When people talk about the glory days of ESPN, they usually mean the days when ESPN strained to cover the full span of 24 hours of programming by spackling together Sportscenter and the eight other obscure sports they had licensing agreements with into a barely watchable porridge of bowling, World's Strongest Man Contests, and six to eight hours of Steve Sabol's NFL films. The nostalgia comes from the brutal acclimatization the television sports fan endured in becoming used to the cycle, so that after a few years of watching you came to crave the mediocrity of it all.
The upside of the glory period came in the real reaches ESPN made to plug holes: World's Strongest Man, the hodgepodge of agricultural/hunting activities that became the Outdoor Games, and the summer bashos. The eclecticism was the charm, even if it was two in the morning and you were watching dogs jump into water off a dock (the apex of civilization, as far as we're concerned.) You never knew what you were getting, which was both the curse and the charm of the network.
Mark your calendars, because we have something kind to say about the Worldwide Leader: they did something magnificently right by buying the rights to Fuji TV's Viking: Ultimate Obstacle Course Challenge and showing it on ESPN2 at night. Last night Cuddles Swindle called and alerted us to the show, which isn't that far off from being MXC without the announcers and ass-sex jokes.
Like MXC without Guy LeDouche. Which isn't a bad thing.
So where's the good part without the ass-sex jokes and Kenny Blankenship? The pain, of course, presented unfiltered and authentic in the original format, made all the better by contestants running headlong into walls, falling into pools of freezing water, and looking as if they're preparing to kill themselves immediately after getting eliminated from the competition. The really great bits:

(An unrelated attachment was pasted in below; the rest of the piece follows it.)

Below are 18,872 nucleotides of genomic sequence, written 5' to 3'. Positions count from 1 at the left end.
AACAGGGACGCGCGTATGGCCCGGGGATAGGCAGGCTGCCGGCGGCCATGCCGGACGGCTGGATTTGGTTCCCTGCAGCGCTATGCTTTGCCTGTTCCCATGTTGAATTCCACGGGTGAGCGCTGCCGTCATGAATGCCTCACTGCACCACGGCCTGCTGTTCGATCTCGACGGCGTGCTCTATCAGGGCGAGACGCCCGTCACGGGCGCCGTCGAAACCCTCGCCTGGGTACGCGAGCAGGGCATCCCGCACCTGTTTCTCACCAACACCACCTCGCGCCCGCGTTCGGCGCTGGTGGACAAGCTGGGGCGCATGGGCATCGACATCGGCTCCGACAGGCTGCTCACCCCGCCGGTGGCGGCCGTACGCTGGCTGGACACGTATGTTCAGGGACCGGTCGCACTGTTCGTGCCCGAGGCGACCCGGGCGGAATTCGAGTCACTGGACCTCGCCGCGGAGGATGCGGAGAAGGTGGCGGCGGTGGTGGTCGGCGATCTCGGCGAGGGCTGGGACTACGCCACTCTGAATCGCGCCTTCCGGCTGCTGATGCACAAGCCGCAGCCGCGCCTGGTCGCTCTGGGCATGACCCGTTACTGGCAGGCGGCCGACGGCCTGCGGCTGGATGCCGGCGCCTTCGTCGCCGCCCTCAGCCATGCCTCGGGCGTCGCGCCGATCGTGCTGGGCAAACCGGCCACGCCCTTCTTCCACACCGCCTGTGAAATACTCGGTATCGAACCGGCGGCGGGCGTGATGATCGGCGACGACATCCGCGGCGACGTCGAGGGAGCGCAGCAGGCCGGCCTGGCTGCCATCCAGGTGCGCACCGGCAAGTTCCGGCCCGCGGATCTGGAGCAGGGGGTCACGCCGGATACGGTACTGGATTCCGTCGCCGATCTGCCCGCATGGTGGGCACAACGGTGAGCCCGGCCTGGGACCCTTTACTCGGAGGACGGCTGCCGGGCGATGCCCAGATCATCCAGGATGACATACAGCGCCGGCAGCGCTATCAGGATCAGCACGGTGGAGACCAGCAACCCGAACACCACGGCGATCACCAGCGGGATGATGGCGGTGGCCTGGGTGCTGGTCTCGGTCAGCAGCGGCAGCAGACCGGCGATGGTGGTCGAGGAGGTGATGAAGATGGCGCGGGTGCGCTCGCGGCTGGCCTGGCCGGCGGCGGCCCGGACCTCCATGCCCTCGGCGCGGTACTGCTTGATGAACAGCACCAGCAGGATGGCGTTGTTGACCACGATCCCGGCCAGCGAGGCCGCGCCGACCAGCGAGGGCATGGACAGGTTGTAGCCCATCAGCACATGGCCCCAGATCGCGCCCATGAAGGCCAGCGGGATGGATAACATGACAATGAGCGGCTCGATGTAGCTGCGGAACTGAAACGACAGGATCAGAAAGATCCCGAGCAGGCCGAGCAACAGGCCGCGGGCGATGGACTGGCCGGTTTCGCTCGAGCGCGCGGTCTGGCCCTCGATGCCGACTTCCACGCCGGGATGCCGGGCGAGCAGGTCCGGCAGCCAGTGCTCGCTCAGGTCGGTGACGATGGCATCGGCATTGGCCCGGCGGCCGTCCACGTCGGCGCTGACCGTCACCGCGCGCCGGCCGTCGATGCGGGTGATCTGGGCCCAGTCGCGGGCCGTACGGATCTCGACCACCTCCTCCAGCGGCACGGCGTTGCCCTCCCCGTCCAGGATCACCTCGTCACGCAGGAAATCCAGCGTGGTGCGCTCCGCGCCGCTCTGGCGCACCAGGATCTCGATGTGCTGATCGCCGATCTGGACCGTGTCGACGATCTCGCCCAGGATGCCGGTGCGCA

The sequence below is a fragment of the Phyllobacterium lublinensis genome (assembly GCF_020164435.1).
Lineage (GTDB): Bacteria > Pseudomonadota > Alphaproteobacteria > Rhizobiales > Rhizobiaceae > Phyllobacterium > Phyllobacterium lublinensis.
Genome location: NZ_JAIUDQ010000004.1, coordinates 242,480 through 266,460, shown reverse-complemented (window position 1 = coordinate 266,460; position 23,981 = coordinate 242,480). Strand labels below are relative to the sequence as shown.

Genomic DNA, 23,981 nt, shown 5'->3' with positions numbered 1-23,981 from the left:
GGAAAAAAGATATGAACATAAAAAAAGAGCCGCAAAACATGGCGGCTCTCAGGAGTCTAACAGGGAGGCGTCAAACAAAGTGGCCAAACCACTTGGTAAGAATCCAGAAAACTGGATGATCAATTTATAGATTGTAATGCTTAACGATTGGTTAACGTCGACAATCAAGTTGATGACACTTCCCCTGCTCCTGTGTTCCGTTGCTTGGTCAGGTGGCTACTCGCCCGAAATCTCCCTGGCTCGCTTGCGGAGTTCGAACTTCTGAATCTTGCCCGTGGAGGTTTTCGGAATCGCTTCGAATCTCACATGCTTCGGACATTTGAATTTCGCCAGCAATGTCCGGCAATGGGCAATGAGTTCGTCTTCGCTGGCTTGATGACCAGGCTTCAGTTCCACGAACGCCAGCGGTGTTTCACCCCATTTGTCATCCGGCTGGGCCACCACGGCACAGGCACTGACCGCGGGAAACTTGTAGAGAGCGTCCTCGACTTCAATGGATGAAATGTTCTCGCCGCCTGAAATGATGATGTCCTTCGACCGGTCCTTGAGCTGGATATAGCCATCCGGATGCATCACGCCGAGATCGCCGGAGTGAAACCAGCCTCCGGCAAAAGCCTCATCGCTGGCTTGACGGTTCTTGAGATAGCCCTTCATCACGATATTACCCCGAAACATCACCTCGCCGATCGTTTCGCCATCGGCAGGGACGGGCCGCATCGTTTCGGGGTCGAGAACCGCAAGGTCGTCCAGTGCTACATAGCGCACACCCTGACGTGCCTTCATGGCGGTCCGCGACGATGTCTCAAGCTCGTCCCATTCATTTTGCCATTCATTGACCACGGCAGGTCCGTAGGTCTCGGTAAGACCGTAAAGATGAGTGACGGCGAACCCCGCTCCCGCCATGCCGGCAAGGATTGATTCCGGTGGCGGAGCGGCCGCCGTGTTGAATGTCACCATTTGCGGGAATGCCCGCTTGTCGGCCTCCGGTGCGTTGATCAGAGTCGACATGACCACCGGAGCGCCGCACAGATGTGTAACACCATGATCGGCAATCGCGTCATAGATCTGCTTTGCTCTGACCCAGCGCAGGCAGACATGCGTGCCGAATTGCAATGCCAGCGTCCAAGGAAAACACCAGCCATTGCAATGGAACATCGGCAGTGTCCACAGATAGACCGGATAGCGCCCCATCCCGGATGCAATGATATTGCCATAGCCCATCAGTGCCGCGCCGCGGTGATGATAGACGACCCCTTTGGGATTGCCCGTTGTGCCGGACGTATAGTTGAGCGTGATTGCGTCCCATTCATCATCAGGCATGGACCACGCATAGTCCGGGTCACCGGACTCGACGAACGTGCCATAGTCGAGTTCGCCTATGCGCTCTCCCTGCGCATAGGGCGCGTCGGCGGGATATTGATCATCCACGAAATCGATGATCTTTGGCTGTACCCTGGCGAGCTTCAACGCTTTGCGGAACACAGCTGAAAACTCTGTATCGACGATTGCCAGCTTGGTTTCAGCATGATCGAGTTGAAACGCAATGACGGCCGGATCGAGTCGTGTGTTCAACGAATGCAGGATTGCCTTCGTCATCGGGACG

--A baffling intro featuring what we imagine is a Japanese version of a Viking, a purple dude with a flowing white beard, who says something intimidating in an echoey basso just as Japanese pictographs flash across the screen with the English word "VIKING." Incomprehensible, bizarre, and exactly what gives you that hair-raising "I'm watching Japanese TV and losing my mind" vibe.
--An obstacle course set up like an enormous Viking ship featuring not 5, not 10, but 100 contestants attempting to get across the course. The show's only thirty minutes long, so all you get to see of most contestants are their painful demises, often run together in quick montages of faces slamming into pads and flailing, burned legs tangled in cargo nets.
--The requisite non sequitur: a section of the course called "The Captain's Cabin" involves solving a fourth grade level math problem, which the announcers say at least five hundred times a show to drive home the point that if you're dumped through the trap door after getting it wrong, you are a slobbering moron who deserves your fate.
It's brilliant. It's derivative. It's cheap. It's everything we used to love about ESPN. Bravo, sirs.